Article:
Hearing aids can be a life-changing investment, but for some it may impose a financial burden that accompanies investing in restoring your hearing.
Recent changes in legislation have improved the accessibility and affordability of hearing aids. Passed in 2017, the Over the counter Hearing Aid Act is designed to enable adults with perceived mild-to-moderate hearing loss to access over the counter hearing aids without being seen by a hearing care professional, saving costs that come along with appointments, tests and professional services.
Individuals may find comfort in working with a licensed healthcare practitioner to conduct the tests, fitting, and eventual selection of a hearing aid. However, this does not negate the fact that there will be a increase in cost in comparison to over the counter hearing aid alternatives. Health insurance plans can provide a source of financial respite, covering some if not all of the costs associated with hearing aids, including testing, treatment and fitting, repairs and replacements.
Many companies offer health insurance policies as part of their contract of employment, but these aren’t afforded to everyone and many of these policies may not cover hearing aids. In fact, hearing aids are generally not covered by health insurance policies, though insurers sometimes offer additional hearing, vision and or dental plans that may include coverage for hearing tests and hearing aid fittings.
Where you reside can have a significant impact on required insurance coverage afforded to you in covering hearing aid costs. Required hearing aid insurance coverage varies from state to state depending on hearing aid law. Each state has its own mandates on coverage, but even some insurance plans are exempt from these mandates. For example, self-insured health plans are not required to abide by state laws mandating hearing aid coverage. It’s advised to contact your respective plan provider to see if your plan includes state-mandated hearing aid coverage.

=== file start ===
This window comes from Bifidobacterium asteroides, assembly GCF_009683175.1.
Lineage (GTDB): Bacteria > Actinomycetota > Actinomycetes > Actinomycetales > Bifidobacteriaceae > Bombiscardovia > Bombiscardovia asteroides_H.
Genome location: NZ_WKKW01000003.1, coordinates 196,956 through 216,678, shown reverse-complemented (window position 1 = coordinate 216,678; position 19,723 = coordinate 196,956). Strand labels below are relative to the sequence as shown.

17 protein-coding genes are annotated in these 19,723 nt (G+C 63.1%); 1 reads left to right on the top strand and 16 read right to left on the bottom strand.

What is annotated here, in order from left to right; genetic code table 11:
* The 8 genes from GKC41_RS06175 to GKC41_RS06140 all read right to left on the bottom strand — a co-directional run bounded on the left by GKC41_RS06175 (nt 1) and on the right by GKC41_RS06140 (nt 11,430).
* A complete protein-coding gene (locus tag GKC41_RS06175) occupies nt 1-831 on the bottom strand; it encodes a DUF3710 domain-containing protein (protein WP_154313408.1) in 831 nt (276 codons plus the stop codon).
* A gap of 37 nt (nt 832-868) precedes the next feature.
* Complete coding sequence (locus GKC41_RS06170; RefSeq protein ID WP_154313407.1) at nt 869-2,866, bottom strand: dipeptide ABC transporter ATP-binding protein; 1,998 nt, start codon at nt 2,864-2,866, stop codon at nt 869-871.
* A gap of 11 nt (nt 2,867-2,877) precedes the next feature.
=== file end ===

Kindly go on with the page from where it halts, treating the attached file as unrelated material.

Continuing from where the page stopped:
Colorado, Delaware, Georgia, Kentucky, Louisiana, Maine, Maryland, Massachusetts, Minnesota, Missouri, New Jersey, New Mexico, North Carolina, Oklahoma, Oregon, Tennessee, and Texas require that health benefit plans in their state pay for hearing aids for children. Wisconsin requires coverage for both hearing aids and cochlear implants for children.
Arkansas, Connecticut, Illinois, New Hampshire, and Rhode Island require coverage for both children and adults.
The actual coverage requirements will also vary per state, which is why it is suggested you contact your plan provider to see exactly which hearing benefits you are entitled to. Ages covered, provider qualifications, benefit period and the costs covered will all be varying factors depending on the given state.
Bear in mind state laws, particularly those relating to hearing aid law, may change and so it’s advised to keep up to date with them in the case that you are either left in a more financially compromised position or may be afforded greater contributions to the costs of having hearing aids.
If you’d like more information on exactly what rights are afforded to you based on where you live one of our expert hearing professionals will be able to help. Schedule in a free consultation today to speak to one of our team and take the first step towards rejuvenating your hearing!
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